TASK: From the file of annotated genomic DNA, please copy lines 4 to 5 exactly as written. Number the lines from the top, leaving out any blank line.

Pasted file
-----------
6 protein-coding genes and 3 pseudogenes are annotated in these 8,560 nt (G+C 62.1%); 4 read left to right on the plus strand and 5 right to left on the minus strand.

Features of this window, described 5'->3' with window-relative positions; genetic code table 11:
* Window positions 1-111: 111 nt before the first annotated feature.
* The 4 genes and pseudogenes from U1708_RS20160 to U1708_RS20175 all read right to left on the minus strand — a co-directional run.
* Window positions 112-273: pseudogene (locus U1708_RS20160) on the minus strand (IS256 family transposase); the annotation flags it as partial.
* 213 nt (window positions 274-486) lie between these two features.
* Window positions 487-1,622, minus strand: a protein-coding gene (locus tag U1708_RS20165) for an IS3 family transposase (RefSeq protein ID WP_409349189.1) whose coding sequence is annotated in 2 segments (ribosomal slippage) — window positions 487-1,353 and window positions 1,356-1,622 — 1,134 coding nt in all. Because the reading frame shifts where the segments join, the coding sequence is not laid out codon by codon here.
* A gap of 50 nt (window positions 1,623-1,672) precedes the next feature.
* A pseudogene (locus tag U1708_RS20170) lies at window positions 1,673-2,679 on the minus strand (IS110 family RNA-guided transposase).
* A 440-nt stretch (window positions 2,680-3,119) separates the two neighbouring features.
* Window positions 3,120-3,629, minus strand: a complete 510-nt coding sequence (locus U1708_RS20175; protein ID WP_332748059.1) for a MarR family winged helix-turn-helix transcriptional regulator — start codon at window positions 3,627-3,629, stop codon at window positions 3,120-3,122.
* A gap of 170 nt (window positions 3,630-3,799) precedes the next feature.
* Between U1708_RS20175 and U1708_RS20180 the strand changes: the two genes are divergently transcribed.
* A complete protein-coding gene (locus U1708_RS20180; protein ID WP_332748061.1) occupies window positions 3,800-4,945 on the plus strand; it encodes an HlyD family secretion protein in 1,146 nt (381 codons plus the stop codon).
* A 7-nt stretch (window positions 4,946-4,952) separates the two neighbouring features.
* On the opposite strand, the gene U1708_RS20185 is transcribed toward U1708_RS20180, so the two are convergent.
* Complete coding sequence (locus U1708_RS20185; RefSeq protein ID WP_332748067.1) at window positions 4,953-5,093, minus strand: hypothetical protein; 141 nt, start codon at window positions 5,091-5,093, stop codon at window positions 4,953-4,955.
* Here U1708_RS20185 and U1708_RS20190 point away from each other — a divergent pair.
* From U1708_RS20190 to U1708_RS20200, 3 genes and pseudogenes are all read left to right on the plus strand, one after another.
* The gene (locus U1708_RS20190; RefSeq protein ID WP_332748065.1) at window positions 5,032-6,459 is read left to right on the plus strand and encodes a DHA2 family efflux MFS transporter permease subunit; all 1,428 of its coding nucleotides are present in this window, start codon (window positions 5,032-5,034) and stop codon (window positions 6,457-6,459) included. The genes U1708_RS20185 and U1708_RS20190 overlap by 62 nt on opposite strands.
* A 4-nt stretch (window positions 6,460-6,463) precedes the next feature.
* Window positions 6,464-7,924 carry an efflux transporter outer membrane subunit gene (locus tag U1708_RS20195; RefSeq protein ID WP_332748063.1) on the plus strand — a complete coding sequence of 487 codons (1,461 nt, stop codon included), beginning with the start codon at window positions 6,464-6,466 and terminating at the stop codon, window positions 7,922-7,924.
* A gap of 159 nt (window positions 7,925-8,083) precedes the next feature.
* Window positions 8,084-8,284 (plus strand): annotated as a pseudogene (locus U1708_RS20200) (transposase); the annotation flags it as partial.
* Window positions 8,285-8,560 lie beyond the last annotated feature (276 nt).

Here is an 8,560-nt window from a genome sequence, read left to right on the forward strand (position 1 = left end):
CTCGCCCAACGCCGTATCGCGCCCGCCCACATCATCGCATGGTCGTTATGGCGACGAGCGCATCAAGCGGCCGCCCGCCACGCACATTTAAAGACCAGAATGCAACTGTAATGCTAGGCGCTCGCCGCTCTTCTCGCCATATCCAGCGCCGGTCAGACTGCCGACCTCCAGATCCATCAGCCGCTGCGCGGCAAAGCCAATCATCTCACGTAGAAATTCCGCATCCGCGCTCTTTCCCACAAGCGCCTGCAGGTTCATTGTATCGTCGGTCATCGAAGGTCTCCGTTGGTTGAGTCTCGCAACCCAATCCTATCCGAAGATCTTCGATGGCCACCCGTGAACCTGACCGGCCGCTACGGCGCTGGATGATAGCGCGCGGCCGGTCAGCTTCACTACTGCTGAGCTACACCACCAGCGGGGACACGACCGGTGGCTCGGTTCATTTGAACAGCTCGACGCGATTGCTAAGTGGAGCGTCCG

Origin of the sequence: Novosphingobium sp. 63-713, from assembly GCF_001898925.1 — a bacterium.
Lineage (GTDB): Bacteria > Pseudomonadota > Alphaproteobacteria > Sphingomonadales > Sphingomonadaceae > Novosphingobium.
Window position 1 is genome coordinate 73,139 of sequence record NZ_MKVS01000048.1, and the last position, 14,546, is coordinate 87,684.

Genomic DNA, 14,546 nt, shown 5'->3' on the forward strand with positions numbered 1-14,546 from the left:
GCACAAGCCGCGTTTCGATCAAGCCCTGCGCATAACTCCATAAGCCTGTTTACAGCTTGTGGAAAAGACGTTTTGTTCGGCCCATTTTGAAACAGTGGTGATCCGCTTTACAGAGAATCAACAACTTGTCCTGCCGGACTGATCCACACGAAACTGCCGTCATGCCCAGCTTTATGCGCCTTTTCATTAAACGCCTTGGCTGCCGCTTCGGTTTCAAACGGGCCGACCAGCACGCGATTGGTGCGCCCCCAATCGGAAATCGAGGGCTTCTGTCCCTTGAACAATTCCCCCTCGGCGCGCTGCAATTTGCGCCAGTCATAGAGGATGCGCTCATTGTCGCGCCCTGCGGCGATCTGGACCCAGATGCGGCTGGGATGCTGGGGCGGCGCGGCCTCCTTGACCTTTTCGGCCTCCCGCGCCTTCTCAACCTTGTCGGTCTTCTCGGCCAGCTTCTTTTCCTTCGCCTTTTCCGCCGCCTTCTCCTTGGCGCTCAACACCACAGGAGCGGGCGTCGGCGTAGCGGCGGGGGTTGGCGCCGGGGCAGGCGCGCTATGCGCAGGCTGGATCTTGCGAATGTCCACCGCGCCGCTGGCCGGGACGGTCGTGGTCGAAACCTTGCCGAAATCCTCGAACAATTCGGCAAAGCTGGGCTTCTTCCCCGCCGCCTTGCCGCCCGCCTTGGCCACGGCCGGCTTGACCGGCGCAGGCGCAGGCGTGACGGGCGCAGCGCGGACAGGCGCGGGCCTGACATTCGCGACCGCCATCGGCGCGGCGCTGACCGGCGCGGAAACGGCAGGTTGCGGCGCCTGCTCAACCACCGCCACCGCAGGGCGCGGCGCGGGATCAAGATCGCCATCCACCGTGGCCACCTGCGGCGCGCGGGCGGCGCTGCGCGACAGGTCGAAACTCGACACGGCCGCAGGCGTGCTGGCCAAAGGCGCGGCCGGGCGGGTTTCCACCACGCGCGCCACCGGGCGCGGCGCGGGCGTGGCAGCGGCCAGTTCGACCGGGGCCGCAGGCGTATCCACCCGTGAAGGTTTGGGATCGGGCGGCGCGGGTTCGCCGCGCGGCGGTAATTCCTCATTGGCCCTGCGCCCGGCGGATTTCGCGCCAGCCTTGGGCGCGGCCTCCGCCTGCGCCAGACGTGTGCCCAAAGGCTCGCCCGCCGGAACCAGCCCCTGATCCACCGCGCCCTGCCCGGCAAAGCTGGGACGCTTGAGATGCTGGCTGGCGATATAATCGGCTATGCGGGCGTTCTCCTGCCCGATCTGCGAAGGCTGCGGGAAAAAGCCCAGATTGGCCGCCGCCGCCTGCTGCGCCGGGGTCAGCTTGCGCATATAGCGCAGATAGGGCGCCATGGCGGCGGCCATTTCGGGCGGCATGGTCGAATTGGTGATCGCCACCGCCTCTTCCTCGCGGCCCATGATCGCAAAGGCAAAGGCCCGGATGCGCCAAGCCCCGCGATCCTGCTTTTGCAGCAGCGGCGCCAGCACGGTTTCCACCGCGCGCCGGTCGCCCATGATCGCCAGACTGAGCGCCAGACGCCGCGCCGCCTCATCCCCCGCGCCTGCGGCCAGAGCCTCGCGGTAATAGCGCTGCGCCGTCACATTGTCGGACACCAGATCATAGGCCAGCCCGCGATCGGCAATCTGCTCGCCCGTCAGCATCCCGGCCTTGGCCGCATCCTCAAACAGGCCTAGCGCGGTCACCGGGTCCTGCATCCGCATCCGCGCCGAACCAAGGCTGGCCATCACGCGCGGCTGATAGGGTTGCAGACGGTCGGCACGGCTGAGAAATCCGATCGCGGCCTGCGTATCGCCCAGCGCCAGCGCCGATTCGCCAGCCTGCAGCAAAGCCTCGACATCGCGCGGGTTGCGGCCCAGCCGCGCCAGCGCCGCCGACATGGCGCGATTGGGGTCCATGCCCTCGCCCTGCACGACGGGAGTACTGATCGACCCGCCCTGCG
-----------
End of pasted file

* The 4 genes and pseudogenes from U1708_RS20160 to U1708_RS20175 all read right to left on the minus strand — a co-directional run.
* Window positions 112-273: pseudogene (locus U1708_RS20160) on the minus strand (IS256 family transposase); the annotation flags it as partial.